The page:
The network is a very proprietary place. When you buy an IP router or an Ethernet switch, what you’re really buying is a tightly integrated bundle of hardware and software.
Mixing and matching software and hardware components in order to design a network infrastructure tailored to your precise set of requirements is something that has previously been completely unheard of. For example, imagine that you’ve found a Cisco Systems switch that has the exact hardware specifications you’re after. However, also imagine your use case requires a software feature unique to Juniper Networks’s Junos NOS. If you told the sales representatives of those two companies that you would like combine their two products, odds are they would walk out of the meeting.
This would certainly never be accepted in other parts of the data centre. Imagine if a server vendor such as Dell told you that sure, you’re free to buy their servers - but with the condition that you could only use with Dell operating system, that could only run a Dell web server or database software, and so on. In that sales meeting, the techies would be the ones leaving.
It’s all just merchant silicon, silly
It is not really a secret that most Ethernet switches being sold today are built using only commodity off-the-shelf components. That is, the NOS runs in an general-purpose computer equipped with a standard ARM or x86 CPUs that controls the ASIC that handles the actual packet forwarding. The ASIC is what is called «merchant silicon»; a commodity chipset manufactured by companies such as Broadcom or Marvell.
The ASIC is what determines the performance and capabilities of the switch. Therefore, if the ASIC is the same, the biggest hardware difference between two switch models from competing vendors might be the mix of interfaces or simply the company logos printed on the front!
In this case, the capabilities and features of the NOS are the only real distinguishing factors. The vendors know very well that if you need a feature in their software to begin with, they essentially have a monopoly on the accompanying hardware - and they will most certainly charge you accordingly!
The emergence of bare-metal switches and open networking
The large data centre operators were far from happy with the status quo. They needed more open, flexible and cost-effective solutions, and the market responded. Today, even big-name vendors such as Dell and HPE offer «bare-metal» switches to any customer who knows to ask for them.
HPE Norway has in fact graciously lent us a HPE Altoline 6920 switch:
A bare-metal switch is essentially just a switch built using merchant silicon that is delivered without a pre-installed network operating system. Instead, the only piece of software it comes with is typically the Open Network Install Environment (ONIE). This is essentially just a bootloader that lets you easily install your NOS of choice onto the switch:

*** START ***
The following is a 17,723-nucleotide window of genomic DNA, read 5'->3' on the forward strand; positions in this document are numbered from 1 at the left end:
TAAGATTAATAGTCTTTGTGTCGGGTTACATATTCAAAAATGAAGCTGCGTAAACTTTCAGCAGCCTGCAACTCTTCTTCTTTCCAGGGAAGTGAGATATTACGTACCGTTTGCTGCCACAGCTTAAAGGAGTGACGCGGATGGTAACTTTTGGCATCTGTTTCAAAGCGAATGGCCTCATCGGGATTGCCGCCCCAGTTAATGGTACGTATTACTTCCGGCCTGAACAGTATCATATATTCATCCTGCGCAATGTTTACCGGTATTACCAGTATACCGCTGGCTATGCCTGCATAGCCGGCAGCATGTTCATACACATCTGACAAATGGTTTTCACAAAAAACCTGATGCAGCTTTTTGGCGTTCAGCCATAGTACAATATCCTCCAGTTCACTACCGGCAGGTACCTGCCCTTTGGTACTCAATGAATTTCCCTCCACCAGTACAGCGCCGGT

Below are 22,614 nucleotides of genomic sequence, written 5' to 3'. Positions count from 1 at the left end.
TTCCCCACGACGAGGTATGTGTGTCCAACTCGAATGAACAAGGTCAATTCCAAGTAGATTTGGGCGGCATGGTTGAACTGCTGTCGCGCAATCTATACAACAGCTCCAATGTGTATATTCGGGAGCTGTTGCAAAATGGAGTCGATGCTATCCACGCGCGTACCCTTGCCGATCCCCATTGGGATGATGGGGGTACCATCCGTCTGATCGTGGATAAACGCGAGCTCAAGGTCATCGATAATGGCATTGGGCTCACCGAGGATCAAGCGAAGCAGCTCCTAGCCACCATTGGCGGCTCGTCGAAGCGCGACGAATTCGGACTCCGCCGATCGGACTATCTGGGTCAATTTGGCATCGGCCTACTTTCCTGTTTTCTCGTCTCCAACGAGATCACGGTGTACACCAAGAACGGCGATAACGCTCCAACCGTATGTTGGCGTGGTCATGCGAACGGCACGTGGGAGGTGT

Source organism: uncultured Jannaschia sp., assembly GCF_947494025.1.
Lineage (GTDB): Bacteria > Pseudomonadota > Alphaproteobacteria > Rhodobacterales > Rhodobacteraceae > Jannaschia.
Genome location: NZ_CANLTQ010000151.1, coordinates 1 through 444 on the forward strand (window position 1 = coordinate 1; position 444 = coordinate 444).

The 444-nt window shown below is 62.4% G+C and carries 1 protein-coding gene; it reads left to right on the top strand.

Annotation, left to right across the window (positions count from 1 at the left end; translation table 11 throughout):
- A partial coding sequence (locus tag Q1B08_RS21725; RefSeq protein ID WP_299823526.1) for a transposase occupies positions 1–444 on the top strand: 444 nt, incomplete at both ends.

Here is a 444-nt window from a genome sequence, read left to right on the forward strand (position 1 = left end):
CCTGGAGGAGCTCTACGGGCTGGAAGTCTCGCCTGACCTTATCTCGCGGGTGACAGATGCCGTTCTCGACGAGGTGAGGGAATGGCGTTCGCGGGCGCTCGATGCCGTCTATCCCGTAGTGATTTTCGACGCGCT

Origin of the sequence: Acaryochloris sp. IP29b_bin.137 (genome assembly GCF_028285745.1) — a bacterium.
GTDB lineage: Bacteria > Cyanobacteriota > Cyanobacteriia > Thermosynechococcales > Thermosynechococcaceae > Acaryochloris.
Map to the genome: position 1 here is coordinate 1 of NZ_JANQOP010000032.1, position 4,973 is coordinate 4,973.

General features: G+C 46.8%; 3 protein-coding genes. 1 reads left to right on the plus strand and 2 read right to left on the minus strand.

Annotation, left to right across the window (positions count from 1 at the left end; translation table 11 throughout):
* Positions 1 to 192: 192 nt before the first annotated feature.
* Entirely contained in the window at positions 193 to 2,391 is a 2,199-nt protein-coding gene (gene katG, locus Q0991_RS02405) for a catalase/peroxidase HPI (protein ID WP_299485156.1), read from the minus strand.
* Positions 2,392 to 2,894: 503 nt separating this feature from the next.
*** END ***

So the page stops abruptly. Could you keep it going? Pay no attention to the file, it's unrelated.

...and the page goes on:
There are already several different network operating systems available, both commercial and open-source. The choice is finally ours! Here’s a non-exhaustive list:
NOS installation in practice
This demonstration shows how easy it is to install a NOS onto a bare-metal switch. It is a serial console recording that shows OpenSwitch being installed onto a HPE Altoline 6920 we’ve got sitting in a lab.
We went for the simplest network installation mode out of the many supported by ONIE:
- First, we configured the
eth1interface one of our lab nodes with the IPv4 address
192.168.0.1/24and started a simple DHCP service (
dnsmasq -di eth1 -F 192.168.0.2,192.168.0.254). We then connected
eth1directly to the management interface of the switch.
- Second, we installed a simple web server (
apt-get install apache2) and downloaded the appropriate OpenSwich ONIE installation image to a file named simply
onie-installerin its root directory.
With those simple preparations out of the way, all that remained was to power up the switch and observe the automatic installation taking place. About two minutes later, OpenSwitch was installed and ready to use:
(You can click the recording to see it from the beginning.)
It is adamantly clear that the future of our network is open.
Using bare-metal switches in combination with a freely chosen NOS, we gain the freedom to automate all aspects of the network using our Puppet framework, install our own monitoring software Munin directly on the network equipment, and use our favourite routing software suite BIRD instead of being forced to use the vendor-provided one.
These are just a few examples of possibilities any Linux server administrator will take for granted, but which for a network administrator is totally revolutionary.
Redpill Linpro was originally founded on the ideas of freedom and flexibility offered by open-source software. Over twenty years later, we are finally in a position to bring those exact same liberties to our network infrastructure. It is certainly an exciting time to be a network architect!
Posts in this series
- 9 December 2016
- Slimming down the Internet routing table
- 2 December 2016
- Liberating the network
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